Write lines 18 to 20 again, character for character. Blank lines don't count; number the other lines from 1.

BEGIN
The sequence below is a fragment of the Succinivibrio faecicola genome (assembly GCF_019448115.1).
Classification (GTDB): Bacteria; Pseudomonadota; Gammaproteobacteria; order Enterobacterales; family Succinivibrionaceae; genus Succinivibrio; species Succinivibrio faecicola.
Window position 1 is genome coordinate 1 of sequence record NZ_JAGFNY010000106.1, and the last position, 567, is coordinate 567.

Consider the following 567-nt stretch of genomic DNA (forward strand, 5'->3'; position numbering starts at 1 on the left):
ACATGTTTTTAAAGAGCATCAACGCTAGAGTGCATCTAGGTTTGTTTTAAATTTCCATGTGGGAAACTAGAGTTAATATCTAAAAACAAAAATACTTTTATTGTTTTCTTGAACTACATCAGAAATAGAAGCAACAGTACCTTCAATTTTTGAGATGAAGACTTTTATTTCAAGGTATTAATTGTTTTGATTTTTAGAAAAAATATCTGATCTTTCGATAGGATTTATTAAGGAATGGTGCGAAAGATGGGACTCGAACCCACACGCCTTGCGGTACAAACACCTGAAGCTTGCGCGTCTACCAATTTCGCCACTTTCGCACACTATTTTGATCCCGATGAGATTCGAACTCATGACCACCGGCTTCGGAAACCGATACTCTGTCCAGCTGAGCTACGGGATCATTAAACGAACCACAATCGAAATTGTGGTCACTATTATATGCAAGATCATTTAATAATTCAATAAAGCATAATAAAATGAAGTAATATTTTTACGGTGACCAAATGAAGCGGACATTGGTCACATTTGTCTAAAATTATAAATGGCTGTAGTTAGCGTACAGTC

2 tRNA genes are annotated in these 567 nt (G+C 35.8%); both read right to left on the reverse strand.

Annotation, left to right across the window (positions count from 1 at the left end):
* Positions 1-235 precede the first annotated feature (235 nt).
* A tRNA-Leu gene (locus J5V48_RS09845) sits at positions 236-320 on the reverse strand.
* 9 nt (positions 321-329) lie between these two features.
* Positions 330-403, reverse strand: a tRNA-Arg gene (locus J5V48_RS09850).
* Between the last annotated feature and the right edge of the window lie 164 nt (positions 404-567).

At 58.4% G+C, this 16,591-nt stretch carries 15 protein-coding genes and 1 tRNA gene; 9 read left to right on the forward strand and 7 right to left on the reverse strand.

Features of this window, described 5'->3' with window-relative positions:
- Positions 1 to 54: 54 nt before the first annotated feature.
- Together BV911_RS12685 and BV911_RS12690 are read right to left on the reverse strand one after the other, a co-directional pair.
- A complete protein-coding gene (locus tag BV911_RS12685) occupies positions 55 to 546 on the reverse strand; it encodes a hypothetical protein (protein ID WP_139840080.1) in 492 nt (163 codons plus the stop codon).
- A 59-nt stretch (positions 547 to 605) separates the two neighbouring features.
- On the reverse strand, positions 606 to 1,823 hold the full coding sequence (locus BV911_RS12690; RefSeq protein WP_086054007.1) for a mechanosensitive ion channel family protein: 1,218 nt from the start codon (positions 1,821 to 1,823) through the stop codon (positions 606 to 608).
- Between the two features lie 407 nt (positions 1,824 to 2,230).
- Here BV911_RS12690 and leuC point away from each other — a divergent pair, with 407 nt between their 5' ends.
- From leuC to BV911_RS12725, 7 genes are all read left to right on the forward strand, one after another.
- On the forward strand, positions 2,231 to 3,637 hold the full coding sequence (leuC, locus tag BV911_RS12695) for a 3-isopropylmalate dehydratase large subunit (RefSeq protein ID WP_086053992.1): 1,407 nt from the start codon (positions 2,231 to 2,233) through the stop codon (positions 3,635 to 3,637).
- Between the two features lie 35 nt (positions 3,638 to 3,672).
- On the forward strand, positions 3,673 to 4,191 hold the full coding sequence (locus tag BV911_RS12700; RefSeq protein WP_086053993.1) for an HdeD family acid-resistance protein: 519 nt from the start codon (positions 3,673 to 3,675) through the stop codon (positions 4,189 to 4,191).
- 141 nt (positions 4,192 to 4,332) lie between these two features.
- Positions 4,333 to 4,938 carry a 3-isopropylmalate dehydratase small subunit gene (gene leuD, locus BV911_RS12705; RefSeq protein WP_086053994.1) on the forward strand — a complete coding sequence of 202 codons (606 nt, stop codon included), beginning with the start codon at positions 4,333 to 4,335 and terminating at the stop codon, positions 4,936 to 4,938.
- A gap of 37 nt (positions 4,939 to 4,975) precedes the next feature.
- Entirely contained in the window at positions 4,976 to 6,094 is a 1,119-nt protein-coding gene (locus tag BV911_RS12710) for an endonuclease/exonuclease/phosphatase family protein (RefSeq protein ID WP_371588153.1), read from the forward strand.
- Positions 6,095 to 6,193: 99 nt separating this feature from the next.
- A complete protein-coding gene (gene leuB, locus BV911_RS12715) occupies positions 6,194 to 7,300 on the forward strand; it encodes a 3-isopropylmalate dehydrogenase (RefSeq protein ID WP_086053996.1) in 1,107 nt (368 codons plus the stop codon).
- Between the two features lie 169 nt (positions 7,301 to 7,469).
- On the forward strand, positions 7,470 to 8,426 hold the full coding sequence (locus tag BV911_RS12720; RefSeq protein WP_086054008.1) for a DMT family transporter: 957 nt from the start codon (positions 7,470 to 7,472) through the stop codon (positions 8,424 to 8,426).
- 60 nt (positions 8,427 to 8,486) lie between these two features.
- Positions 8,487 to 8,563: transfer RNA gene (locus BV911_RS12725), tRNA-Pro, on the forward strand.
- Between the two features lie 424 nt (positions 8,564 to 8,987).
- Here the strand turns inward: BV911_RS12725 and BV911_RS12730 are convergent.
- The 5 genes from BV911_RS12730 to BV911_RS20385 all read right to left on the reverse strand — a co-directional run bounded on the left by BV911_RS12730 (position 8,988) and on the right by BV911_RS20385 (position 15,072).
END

- A 59-nt stretch (positions 547 to 605) separates the two neighbouring features.
- On the reverse strand, positions 606 to 1,823 hold the full coding sequence (locus BV911_RS12690; RefSeq protein WP_086054007.1) for a mechanosensitive ion channel family protein: 1,218 nt from the start codon (positions 1,821 to 1,823) through the stop codon (positions 606 to 608).
- Between the two features lie 407 nt (positions 1,824 to 2,230).